def __init__(self, lr=1e-3, inp_size=28, optimizer="Adam"):
        super().__init__()

        self.encoder = nn.Sequential(
            nn.Linear(inp_size * inp_size, 64), nn.ReLU(), nn.Linear(64, 3)
        )
        self.decoder = nn.Sequential(
            nn.Linear(3, 64), nn.ReLU(), nn.Linear(64, inp_size * inp_size)
        )
        self.lr = lr

        # save hyperparameters to self.hparamsm auto-logged by wandb
        self.save_hyperparameters()

    def training_step(self, batch, batch_idx):
        x, y = batch
        x = x.view(x.size(0), -1)
        z = self.encoder(x)
        x_hat = self.decoder(z)
        loss = nn.functional.mse_loss(x_hat, x)

        # log metrics to wandb
        self.log("train_loss", loss)
        return loss

    def configure_optimizers(self):
        optimizer = optim.Adam(self.parameters(), lr=self.lr)
        return optimizer


# init the autoencoder
autoencoder = LitAutoEncoder(lr=1e-3, inp_size=28)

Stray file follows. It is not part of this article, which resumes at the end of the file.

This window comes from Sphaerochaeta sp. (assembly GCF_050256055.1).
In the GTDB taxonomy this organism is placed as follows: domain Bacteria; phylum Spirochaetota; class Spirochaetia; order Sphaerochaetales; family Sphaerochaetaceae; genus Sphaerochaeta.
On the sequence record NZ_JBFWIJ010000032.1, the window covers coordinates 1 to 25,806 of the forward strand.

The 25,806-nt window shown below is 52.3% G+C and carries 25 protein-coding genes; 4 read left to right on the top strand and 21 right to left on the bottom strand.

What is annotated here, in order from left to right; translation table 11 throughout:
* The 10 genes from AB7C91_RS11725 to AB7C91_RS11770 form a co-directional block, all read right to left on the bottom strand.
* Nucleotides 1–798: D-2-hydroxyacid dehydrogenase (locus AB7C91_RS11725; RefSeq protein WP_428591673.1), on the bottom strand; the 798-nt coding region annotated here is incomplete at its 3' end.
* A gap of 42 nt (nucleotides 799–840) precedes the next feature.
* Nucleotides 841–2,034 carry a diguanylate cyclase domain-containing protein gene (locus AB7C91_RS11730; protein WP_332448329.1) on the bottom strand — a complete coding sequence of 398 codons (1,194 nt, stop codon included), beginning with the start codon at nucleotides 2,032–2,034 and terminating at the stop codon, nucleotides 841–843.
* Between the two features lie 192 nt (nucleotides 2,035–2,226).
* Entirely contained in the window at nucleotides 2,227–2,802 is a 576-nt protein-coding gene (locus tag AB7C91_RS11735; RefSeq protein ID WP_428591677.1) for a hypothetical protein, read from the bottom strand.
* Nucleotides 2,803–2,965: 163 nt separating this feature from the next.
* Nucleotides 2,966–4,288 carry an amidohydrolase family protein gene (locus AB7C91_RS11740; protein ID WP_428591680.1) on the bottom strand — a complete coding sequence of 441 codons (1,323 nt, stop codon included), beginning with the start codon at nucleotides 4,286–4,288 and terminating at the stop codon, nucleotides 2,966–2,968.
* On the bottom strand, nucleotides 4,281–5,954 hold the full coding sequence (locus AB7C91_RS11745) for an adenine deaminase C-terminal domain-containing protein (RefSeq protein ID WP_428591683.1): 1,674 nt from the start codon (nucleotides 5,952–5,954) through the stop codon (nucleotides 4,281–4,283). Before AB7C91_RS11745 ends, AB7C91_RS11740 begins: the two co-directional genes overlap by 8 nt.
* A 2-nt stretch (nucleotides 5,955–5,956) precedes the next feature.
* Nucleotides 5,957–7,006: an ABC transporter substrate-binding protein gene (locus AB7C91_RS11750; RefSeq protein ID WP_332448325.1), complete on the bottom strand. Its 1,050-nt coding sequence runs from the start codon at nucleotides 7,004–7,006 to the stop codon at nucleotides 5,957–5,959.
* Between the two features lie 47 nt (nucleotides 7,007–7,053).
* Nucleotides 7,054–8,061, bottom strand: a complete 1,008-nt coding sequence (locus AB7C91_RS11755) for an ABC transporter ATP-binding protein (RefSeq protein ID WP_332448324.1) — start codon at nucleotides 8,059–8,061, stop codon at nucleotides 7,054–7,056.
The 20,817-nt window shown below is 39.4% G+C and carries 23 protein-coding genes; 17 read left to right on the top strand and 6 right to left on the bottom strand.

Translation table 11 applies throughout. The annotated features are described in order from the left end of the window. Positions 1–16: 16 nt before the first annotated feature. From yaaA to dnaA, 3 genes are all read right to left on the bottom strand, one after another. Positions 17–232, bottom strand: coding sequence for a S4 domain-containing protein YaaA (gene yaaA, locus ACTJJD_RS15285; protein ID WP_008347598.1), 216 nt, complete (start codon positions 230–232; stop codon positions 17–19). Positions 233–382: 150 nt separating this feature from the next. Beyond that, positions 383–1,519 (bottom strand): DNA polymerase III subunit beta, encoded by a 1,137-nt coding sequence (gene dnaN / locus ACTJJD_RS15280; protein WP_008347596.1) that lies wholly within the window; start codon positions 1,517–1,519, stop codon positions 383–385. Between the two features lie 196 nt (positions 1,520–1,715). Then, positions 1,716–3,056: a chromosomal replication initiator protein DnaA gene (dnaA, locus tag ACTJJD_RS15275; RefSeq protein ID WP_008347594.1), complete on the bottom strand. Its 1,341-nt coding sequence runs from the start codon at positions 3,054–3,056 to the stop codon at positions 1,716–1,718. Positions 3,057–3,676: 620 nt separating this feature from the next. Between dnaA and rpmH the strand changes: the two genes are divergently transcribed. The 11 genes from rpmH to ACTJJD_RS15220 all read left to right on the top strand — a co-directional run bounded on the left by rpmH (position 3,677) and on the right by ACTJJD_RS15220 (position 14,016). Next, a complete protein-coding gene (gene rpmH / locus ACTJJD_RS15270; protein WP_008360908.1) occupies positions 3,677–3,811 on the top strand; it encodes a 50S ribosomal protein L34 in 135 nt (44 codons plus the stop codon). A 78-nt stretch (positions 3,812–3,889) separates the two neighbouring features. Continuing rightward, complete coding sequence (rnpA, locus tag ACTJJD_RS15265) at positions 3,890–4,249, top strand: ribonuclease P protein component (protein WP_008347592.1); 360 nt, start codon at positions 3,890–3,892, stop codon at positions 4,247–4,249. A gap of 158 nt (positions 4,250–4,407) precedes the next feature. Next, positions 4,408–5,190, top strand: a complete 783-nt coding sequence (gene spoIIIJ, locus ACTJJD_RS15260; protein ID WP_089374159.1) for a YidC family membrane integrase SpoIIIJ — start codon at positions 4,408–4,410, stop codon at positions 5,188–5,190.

# setup data
batch_size = 32
dataset = MNIST(os.getcwd(), download=True, transform=ToTensor())
train_loader = utils.data.DataLoader(dataset, shuffle=True)

# initialise the wandb logger and name your wandb project
wandb_logger = WandbLogger(project="my-awesome-project")

# add your batch size to the wandb config
wandb_logger.experiment.config["batch_size"] = batch_size

# pass wandb_logger to the Trainer
trainer = pl.Trainer(limit_train_batches=750, max_epochs=5, logger=wandb_logger)

# train the model
trainer.fit(model=autoencoder, train_dataloaders=train_loader)

# [optional] finish the wandb run, necessary in notebooks